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Eagle Tech Consus M Hard Drive Enclosure Review

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AkG

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Eagle Tech Consus M-Series External Enclosure Review​





Manufacturer Product Page: CONSUS M
Model Number: ET-CSMESU2-BK
Availability: Now
Price: Check Here To Compare Prices
Warranty: 1 year



For many people the fact that external storage solutions are usually slow has been the deciding factor in why they have not yet purchased one. In the past external storage used to be big, clunky, expensive, loud and worst of all SLOW. The lack of speed is certainly not the fault of the hard drives which are used in them as they are the same ones which we use in our computers every day. Heck, if you were so inclined you could stick a Western Digital Raptor 150GB into one of these external enclosures and it wouldn’t make a lick of difference speed wise. This is because the biggest bottleneck has always been the connection type.

In the beginning it, was USB 1.1 which was super slow (yet was a ground breaking, lightening fast improvement over floppy disk or serial or even the horrid parallel connection) this was quickly updated to USB 2.0 and for the longest while speeds stagnated, with a real world maximum throughput of 40MB/s. Luckily, Apple was not a fan of USB and a few lucky ones (mainly Apple users) got FireWire 800 and things were good, not great but good. Unfortunately FW800 is an expensive accessory if you don’t own a Mac, so for the majority of people it is just not a realistic connection type.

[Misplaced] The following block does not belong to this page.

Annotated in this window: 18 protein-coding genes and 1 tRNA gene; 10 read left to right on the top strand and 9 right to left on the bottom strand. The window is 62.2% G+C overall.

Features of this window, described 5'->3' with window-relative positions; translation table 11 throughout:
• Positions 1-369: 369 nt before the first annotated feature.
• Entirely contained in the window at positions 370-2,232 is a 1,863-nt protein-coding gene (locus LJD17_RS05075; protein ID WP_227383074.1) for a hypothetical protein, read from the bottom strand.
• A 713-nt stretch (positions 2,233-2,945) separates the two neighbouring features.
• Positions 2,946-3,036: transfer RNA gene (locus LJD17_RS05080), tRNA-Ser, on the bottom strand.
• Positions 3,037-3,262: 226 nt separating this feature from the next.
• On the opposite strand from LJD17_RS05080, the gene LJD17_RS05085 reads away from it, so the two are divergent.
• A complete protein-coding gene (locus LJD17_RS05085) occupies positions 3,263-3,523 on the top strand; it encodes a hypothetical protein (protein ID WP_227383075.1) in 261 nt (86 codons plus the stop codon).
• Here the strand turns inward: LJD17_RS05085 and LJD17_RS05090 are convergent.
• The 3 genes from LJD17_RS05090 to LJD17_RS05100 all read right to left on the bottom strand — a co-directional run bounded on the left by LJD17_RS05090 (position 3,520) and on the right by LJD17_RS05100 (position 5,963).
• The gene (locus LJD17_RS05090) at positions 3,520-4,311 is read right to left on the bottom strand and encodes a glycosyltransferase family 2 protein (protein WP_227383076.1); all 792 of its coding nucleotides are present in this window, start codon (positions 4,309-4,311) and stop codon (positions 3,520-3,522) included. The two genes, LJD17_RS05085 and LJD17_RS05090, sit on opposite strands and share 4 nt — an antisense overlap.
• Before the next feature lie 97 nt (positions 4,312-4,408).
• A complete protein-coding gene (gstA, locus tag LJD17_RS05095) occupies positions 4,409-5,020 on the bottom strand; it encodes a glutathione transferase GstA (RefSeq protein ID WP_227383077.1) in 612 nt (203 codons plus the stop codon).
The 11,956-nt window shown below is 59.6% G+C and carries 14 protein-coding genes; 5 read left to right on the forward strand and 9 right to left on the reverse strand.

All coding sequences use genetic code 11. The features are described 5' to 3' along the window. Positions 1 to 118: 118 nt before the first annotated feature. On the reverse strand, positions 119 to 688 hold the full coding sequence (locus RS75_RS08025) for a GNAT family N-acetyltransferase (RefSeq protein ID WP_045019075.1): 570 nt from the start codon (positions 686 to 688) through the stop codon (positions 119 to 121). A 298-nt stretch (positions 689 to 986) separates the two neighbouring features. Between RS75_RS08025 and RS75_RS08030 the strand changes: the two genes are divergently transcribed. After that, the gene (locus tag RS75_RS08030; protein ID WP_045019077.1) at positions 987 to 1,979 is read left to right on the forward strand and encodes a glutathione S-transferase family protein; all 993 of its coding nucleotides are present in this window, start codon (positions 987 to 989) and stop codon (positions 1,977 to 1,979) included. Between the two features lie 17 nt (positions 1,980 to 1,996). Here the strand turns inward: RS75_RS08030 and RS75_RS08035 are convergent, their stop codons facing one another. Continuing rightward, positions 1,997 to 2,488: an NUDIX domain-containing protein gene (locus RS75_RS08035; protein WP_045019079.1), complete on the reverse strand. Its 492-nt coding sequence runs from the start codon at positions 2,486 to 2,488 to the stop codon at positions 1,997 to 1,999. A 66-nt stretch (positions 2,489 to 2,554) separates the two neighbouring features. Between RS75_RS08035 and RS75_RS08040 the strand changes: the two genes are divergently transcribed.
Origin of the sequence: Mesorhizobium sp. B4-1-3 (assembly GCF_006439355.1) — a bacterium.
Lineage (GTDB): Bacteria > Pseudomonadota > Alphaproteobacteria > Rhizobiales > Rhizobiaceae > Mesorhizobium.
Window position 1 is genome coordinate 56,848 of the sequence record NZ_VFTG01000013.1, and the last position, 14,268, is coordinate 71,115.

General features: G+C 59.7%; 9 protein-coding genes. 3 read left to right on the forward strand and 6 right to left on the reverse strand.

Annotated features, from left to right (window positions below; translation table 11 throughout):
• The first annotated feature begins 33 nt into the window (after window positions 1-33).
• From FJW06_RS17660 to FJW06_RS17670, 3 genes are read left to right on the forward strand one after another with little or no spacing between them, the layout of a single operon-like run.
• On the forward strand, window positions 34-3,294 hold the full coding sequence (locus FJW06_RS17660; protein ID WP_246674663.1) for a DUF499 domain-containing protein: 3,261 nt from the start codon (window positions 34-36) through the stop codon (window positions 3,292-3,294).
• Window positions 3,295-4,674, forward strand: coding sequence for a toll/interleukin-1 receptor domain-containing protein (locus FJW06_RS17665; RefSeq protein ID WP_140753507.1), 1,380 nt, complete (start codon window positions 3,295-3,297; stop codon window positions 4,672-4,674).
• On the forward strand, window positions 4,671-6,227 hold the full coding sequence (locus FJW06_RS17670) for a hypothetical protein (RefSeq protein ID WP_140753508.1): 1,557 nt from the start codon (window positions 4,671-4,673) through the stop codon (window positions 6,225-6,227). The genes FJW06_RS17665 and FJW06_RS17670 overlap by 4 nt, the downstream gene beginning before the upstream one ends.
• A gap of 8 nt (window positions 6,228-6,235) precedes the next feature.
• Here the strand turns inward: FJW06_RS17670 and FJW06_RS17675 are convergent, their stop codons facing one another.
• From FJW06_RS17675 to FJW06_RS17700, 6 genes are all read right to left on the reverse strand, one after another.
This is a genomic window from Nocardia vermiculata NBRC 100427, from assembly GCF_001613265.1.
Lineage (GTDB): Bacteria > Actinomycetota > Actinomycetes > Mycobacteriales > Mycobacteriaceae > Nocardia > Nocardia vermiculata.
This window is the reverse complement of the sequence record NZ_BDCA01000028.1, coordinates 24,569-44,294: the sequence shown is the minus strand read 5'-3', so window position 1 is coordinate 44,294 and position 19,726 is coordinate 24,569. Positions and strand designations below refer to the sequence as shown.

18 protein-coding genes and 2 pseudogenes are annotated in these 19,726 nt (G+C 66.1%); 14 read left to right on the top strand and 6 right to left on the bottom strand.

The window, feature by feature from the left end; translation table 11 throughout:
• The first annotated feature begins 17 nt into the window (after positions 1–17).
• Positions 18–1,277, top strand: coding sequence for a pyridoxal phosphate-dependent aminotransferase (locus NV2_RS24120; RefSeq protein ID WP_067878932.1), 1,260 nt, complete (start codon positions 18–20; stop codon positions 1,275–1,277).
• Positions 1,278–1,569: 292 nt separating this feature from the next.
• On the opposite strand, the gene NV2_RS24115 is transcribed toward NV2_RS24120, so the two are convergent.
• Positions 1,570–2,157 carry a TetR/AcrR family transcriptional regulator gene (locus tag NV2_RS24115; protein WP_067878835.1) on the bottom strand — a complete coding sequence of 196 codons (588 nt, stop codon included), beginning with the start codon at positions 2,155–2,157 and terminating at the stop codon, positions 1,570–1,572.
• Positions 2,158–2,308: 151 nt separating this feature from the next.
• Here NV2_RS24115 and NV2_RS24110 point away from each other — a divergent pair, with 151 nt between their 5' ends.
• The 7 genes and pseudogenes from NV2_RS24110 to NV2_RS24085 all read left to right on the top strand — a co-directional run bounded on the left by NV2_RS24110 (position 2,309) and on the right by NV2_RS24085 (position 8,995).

Then eSATA hit the scene and geeks everywhere rejoiced for finally we had an external connection which would be just as fast as an internally connected hard drive. Unfortunately eSATA has had a slow adoption rate as it is much more expensive than USB to implement. All this is about to change, as Eagle (Tech) has landed a bevy of new enclosures all sporting eSATA connections. Huzzah!!

Today we will be looking at a very special enclosure made by Eagle Tech USA. While Eagle Tech may not be a household name they have been in business since 1992 but only as a behind the scenes supplier to OEM manufacturers. In other words, while they may be well known to industry insiders, many products they help build which we have come to know and love have a different logo on them. Well that is the past and Eagle Tech USA has decided to branch out and market directly to us the consumer. What this means is they can offer amazing value for products which are of high quality as they have not only cut out the middle man but a veritable forest of go-betweens as well.